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Alaska has fewer than 10 schools with business programs. Specializations are varied and graduate study at the master’s level is available. Many organizations offer scholarships for business students and requirements vary widely. For example, business administration majors may want to look into the AACE International Competitive Scholarships.
Business Degree Programs in Alaska
Listed below are all of the colleges and universities in Alaska that offer business degree programs. If you want to narrow it down a bit more, you can browse our listings of specific types of business degree programs in Alaska:
Marketing degree programs in Alaska >
State of Alaska's Marketing Industry
As always, Alaska's key strength lies in the energy sector. Its economy is on the leading edge of the national recovery and its unemployment rate continues to fall.
But Alaska is Alaska, and its marketing industry remains tiny compared to other states. Large energy companies such as BP Exploration Alaska, ASRC Energy Services and ConocoPhillips Alaska continue to spend substantial marketing dollars. The travel industry is also rebounding after the recession.
Outside of private business, the state government has always been active in showcasing Alaska as a tourism and seafood hub. It's currently working on marketing initiatives to promote the area as a good place to do business.
Job Prospects for Alaska Marketing Graduates
It's no surprise, in a state with such a small population, that marketing jobs are fairly scarce. Employment in 2010 dropped to a new low of 1,350 marketing professionals, according to Alaska's Department of Labor and Workforce Development (DOLWD).
All in all, projections for 2018 continue to look pretty meager. DOLWD is predicting positions for marketing managers, public relations specialists and advertising and promotions managers to grow by only 70 jobs. Most employment listings on Alaska's American Marketing Association website are for communications specialists in government, hospitals, banks and non-profit organizations.
Having said that, with the right qualifications and a strong senior position, you can be well-compensated for the dark winters. Alaska marketing professionals earned a mean salary of $76,167 per year in 2010, according to DOLWD.
Alaska Schools for Marketing
You'll find only a small range of marketing schools in Alaska, including just one major university:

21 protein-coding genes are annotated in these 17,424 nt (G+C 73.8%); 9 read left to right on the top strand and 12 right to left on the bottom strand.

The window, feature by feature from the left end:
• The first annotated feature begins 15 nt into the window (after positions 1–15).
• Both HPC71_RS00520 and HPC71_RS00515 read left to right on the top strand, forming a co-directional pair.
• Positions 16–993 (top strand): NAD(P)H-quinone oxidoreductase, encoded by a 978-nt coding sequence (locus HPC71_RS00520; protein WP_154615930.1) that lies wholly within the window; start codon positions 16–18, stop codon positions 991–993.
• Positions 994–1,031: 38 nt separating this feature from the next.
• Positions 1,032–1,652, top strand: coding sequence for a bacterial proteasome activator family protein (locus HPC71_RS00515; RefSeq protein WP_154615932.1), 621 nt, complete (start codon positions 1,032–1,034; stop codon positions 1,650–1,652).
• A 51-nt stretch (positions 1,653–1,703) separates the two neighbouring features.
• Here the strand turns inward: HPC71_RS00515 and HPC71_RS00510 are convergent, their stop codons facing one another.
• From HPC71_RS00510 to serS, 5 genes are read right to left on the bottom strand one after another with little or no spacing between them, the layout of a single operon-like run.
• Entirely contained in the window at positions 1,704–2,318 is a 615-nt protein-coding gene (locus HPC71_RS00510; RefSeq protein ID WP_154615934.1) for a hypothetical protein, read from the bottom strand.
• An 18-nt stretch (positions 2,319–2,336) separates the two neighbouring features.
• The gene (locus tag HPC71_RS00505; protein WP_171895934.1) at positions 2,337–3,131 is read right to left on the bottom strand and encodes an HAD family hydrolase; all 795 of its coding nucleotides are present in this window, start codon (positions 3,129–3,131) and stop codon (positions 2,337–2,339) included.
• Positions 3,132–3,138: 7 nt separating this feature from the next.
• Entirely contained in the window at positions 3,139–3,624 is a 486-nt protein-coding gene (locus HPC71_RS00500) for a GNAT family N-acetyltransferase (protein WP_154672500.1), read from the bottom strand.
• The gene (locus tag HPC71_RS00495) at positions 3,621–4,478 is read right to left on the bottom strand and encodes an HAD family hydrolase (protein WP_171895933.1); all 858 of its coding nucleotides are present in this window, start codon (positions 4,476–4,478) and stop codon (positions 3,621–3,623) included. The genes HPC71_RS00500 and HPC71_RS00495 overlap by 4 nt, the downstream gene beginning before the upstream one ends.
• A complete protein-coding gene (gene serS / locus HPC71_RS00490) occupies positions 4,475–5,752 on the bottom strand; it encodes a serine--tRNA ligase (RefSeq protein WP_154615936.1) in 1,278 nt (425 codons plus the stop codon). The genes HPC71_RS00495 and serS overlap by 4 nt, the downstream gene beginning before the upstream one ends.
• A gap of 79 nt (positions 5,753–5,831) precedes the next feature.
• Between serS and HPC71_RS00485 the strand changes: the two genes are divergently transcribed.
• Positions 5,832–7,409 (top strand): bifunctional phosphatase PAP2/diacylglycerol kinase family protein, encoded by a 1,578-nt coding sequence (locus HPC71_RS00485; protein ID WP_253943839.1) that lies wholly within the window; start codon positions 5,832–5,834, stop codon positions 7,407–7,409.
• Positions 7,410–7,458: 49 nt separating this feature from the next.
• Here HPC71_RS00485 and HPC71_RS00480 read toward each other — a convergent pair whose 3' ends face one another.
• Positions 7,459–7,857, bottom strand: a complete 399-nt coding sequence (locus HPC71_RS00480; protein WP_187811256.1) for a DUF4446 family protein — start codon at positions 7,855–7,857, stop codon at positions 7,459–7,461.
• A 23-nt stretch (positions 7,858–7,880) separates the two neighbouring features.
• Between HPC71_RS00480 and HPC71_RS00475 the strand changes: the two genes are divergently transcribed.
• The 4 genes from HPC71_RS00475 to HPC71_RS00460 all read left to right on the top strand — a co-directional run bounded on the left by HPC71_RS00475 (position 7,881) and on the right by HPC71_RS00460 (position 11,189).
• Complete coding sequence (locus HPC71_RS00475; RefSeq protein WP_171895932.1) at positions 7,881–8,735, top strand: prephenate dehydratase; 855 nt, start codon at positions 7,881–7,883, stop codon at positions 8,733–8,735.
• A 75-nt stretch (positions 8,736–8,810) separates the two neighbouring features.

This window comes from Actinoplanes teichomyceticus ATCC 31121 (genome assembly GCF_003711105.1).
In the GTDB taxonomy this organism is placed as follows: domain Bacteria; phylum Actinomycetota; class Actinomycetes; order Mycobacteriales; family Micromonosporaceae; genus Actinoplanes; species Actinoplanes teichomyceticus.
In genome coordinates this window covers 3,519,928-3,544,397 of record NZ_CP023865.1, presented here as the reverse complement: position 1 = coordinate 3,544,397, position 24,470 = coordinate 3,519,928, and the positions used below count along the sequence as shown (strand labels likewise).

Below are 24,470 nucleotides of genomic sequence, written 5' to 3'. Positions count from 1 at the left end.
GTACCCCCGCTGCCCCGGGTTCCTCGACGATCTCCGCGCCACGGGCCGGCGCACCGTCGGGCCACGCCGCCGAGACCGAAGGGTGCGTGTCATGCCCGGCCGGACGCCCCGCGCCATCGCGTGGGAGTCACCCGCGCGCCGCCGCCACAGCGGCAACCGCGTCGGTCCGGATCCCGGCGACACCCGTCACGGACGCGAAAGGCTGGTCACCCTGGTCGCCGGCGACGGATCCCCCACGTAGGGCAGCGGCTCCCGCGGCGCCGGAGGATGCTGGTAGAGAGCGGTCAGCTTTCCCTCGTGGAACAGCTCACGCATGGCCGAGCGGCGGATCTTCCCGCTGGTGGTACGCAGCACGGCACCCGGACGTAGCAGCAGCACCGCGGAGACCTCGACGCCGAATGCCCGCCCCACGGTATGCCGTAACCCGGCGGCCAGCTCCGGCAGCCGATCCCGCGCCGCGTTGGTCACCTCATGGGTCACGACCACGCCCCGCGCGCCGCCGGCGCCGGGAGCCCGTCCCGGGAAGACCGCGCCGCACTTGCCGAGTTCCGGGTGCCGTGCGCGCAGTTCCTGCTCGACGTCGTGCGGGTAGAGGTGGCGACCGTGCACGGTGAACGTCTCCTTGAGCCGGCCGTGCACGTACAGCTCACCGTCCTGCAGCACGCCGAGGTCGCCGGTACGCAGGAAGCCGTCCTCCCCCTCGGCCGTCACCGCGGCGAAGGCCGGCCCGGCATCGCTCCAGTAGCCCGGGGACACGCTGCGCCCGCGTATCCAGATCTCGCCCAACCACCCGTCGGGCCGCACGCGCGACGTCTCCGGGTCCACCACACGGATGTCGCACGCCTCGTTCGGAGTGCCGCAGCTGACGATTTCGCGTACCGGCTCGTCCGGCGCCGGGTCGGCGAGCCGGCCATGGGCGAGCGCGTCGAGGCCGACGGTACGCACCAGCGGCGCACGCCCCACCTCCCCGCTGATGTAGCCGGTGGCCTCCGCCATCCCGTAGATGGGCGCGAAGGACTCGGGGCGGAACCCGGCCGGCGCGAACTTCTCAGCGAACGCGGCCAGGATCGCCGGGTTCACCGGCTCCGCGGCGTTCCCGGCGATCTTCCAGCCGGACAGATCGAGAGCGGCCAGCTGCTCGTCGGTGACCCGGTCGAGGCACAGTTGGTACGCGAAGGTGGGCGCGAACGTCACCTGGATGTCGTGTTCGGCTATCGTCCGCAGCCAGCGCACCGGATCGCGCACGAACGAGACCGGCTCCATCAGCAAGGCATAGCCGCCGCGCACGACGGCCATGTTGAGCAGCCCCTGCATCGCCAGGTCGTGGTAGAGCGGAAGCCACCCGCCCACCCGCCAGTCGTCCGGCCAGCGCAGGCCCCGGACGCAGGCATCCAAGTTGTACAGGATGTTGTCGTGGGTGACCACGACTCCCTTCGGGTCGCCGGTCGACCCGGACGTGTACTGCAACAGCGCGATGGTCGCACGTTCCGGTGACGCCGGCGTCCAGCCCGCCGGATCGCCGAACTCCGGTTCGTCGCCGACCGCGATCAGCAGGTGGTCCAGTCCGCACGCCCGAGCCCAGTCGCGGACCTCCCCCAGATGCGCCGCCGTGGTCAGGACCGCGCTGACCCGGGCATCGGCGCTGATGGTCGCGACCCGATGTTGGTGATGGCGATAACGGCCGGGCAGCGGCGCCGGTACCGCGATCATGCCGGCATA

1. University of Alaska Anchorage (UAA) (http://www.uaa.alaska.edu/cbpp/)
UAA's College of Business and Public Policy offers a Bachelor of Business Administration in marketing with a variety of electives and the option to minor in management information systems. Though the U.S. News & World Report ranking report does not rate it among national universities, they do rank it #58 among regional universities in the west.
Although you'll be one of only a handful of graduates, your bank will thank you. In-state tuition for a marketing degree at this public university is quite reasonable.
Professional Marketing Organizations in Alaska
Alaska may have relatively few professional marketers, but they're an active and enthusiastic bunch in the state that looks north to the future, with several organizations maintaining active websites. As a bonus, many of these websites list recent job openings.
- Alaska TIA (http://alaskatia.org/): Alaska Travel Industry Association
- AMA Alaska (http://www.amaalaska.org/): Alaska Chapter of the American Marketing Association
- ASMI (http://www.alaskaseafood.org/): Alaska Seafood Marketing Institute
- SMPS Alaska (http://www.smpsalaska.org/): Society for Marketing Professional Services Alaska
From energy and transportation to forest products and seafood, Alaska's most lucrative industries compete on a global scale. Alaska's multinational corporations as well as its smallest companies demand business school graduates with formal education in fields like finance, management, accounting, or other areas of specialization.